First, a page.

1. A meta-analysis of relative clause processing in Mandarin Chinese using bias modelling, MSc thesis (2015), Shravan Vasishth, School of Mathematics and Statistics, University of Sheffield, UK.
    2. Read my review of the MSc in Statistics taught at the School of Mathematics and Statistics, University of Sheffield. I completed this MSc between Sept 2012 and June 2015. I also did a preparatory Graduate Certificate, between 2011 and 2012, which is reviewed here.
    3. Parsimonious Mixed Models, by Bates, Kliegl, Vasishth and Baayen. ArXiv preprint.
    4. Bayesian Linear Mixed Models using Stan: A tutorial for psychologists, linguists, and cognitive scientists; by Sorensen, Hohenstein, and Vasishth.
    5. Balancing Type I Error and Power in Linear Mixed Models, by Matuschek, Kliegl, Vasishth, Baayen, Bates. Accepted pending minor revisions, Journal of Memory and Language.
    6. The Cave of Shadows: Addressing the human factor with generalized additive mixed models by Baayen, Vasishth, Bates, and Kliegl. Accepted, Journal of Memory and Language.
    7. Statistical methods for linguistic research: Foundational Ideas - Part I, by Shravan Vasishth and Bruno Nicenboim. In Press, Language and Linguistics Compass.
    8. Statistical methods for linguistic research: Foundational Ideas - Part II, by Bruno Nicenboim and Shravan Vasishth. In Press, Language and Linguistics Compass.

research articles

published, accepted, in press
[1]
R. Harald Baayen, Shravan Vasishth, Reinhold Kliegl, and Douglas Bates. The Cave of Shadows: Addressing the human factor with generalized additive mixed models. Journal of Memory and Language, pages 206-234, 2017. [ DOI | code | pdf ]
[2]
Lena A. Jäger, Felix Engelmann, and Shravan Vasishth. Similarity-based interference in sentence comprehension: Literature review and Bayesian meta-analysis. Journal of Memory and Language, 2017. Accepted. [ code | pdf ]
[3]
Gerrit Kentner and Shravan Vasishth. Prosodic focus marking in silent reading: Effects of discourse context and rhythm. 7(319), 2016. Frontiers in Psychology. [ DOI | pdf | http ]
[4]
Pavel Logačev and Shravan Vasishth. Understanding underspecification: A comparison of two computational implementations. Quarterly Journal of Experimental Psychology, 69(5):996-1012, 2016. [ DOI | code | pdf ]
[5]
Hannes Matuschek, Reinhold Kliegl, Shravan Vasishth, R. Harald Baayen, and Douglas Bates. Balancing Type I Error and Power in Linear Mixed Models. Journal of Memory and Language, 2016. Accepted pending minor revisions. [ pdf ]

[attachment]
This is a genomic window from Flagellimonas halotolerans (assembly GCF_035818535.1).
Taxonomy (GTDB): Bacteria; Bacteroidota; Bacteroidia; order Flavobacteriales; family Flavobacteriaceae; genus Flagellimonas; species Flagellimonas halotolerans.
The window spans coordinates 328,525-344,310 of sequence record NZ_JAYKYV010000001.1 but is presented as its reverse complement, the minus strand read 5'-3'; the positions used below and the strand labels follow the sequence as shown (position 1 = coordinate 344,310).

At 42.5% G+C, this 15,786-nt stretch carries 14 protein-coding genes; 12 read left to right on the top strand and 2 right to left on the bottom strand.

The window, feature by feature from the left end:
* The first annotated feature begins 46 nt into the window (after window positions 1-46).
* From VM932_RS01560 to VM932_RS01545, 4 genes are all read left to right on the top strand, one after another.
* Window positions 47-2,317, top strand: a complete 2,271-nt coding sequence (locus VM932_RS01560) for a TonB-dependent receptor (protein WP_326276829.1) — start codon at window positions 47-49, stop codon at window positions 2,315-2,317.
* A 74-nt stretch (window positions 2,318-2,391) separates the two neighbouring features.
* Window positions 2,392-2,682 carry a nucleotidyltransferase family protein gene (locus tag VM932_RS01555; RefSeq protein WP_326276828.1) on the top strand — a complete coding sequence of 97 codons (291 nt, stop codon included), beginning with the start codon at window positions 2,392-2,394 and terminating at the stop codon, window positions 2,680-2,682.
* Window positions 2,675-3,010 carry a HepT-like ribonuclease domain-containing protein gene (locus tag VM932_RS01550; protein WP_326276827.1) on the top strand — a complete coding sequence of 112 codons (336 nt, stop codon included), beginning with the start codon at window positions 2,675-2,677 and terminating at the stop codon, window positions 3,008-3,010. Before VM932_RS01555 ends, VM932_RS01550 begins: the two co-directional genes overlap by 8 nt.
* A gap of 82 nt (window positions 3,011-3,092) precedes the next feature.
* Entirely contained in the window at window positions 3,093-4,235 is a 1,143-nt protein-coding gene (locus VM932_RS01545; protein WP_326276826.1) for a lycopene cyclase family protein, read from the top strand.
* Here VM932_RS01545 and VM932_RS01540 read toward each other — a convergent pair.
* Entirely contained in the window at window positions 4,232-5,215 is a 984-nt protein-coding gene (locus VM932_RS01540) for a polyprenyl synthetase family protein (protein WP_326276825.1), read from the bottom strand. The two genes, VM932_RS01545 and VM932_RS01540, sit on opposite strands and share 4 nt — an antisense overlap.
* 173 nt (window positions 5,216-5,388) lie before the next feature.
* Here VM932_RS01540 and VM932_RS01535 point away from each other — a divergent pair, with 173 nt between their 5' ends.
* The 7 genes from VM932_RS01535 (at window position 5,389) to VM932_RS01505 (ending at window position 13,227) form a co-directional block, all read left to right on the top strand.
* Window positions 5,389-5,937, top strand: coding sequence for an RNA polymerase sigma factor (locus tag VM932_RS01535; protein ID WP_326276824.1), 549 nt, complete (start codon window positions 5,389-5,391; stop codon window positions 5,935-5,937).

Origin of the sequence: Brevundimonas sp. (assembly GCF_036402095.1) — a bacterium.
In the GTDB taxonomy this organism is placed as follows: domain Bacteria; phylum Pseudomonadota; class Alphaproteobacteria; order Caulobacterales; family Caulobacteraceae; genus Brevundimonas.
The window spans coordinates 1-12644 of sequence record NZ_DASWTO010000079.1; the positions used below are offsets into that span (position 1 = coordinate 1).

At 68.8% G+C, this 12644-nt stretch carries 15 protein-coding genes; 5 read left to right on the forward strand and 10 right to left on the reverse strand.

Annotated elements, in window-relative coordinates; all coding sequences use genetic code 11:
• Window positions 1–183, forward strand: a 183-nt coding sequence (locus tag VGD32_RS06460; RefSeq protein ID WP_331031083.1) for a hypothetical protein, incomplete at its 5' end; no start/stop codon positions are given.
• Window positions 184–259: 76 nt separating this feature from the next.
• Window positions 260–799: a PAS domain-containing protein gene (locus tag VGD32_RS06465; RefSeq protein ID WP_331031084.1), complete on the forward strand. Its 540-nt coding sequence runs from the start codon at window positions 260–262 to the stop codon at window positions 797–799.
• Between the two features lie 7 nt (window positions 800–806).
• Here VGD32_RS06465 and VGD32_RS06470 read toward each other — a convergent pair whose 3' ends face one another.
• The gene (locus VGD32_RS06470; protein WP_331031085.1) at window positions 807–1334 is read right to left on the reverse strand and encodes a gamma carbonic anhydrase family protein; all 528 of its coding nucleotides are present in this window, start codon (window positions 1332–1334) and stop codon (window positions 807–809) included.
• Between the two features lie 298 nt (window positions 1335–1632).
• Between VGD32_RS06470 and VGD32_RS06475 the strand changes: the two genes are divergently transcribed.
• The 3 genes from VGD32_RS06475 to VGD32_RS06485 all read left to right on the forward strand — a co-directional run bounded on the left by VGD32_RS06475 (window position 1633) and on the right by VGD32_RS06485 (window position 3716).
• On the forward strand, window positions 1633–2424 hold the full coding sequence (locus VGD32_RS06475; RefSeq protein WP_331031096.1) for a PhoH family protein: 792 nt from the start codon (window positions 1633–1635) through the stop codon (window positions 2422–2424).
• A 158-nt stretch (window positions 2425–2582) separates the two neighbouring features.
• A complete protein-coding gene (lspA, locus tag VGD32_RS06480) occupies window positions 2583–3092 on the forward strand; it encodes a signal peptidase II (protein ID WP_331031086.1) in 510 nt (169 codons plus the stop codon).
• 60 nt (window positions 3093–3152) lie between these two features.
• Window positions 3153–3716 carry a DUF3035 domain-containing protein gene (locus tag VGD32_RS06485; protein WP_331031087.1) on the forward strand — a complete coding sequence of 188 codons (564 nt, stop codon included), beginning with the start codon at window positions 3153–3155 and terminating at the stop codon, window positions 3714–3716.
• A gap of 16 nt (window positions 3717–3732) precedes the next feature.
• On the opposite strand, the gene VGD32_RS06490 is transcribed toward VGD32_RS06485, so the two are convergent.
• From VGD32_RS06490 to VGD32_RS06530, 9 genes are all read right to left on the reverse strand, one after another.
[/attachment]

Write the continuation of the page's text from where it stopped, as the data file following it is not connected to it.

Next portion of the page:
[6]
Paul Metzner, Titus von der Malsburg, Shravan Vasishth, and Frank Rösler. The importance of reading naturally: Evidence from combined recordings of eye movements and electric brain potentials. Cognitive Science, 2016. [ DOI ]
[7]
Bruno Nicenboim, Pavel Logačev, Carolina Gattei, and Shravan Vasishth. When high-capacity readers slow down and low-capacity readers speed up: Working memory differences in unbounded dependencies. Frontiers in Psychology, 7(280), 2016. Special Issue on Encoding and Navigating Linguistic Representations in Memory. [ DOI | code | pdf ]
[8]
Bruno Nicenboim and Shravan Vasishth. Statistical methods for linguistic research: Foundational Ideas - Part II. Language and Linguistics Compass, 10:591-613, 2016. [ code | pdf ]
[9]
Dario Paape and Shravan Vasishth. Local coherence and preemptive digging-in effects in German. Language and Speech, 59:387-403, 2016. [ pdf ]
[10]
Umesh Patil, Sandra Hanne, Frank Burchert, Ria De Bleser, and Shravan Vasishth. A computational evaluation of sentence comprehension deficits in aphasia. Cognitive Science, 40:5–50, 2016. [ DOI | code | pdf ]
[11]
Umesh Patil, Shravan Vasishth, and Richard L. Lewis. Retrieval interference in syntactic processing: The case of reflexive binding in English. Frontiers in Psychology, 2016. Special Issue on Encoding and Navigating Linguistic Representations in Memory. [ DOI | code ]
[12]
Molood Sadat Safavi, Samar Husain, and Shravan Vasishth. Dependency resolution difficulty increases with distance in Persian separable complex predicates: Implications for expectation and memory-based accounts. Frontiers in Psychology, 7, 2016. [ DOI | code | pdf ]
[13]
Tanner Sorensen, Sven Hohenstein, and Shravan Vasishth. Bayesian linear mixed models using Stan: A tutorial for psychologists, linguists, and cognitive scientists. Quantitative Methods for Psychology, 12(3):175-200, 2016. [ pdf | .html ]
[14]
Shravan Vasishth and Bruno Nicenboim. Statistical Methods for Linguistic Research: Foundational Ideas – Part I. Language and Linguistics Compass, 10(8):349-369, 2016. [ DOI | code | http ]
[15]
Stefan L. Frank, Thijs Trompenaars, and Shravan Vasishth. Cross-linguistic differences in processing double-embedded relative clauses: Working-memory constraints or language statistics? Cognitive Science, page n/a, 2015. [ code | pdf ]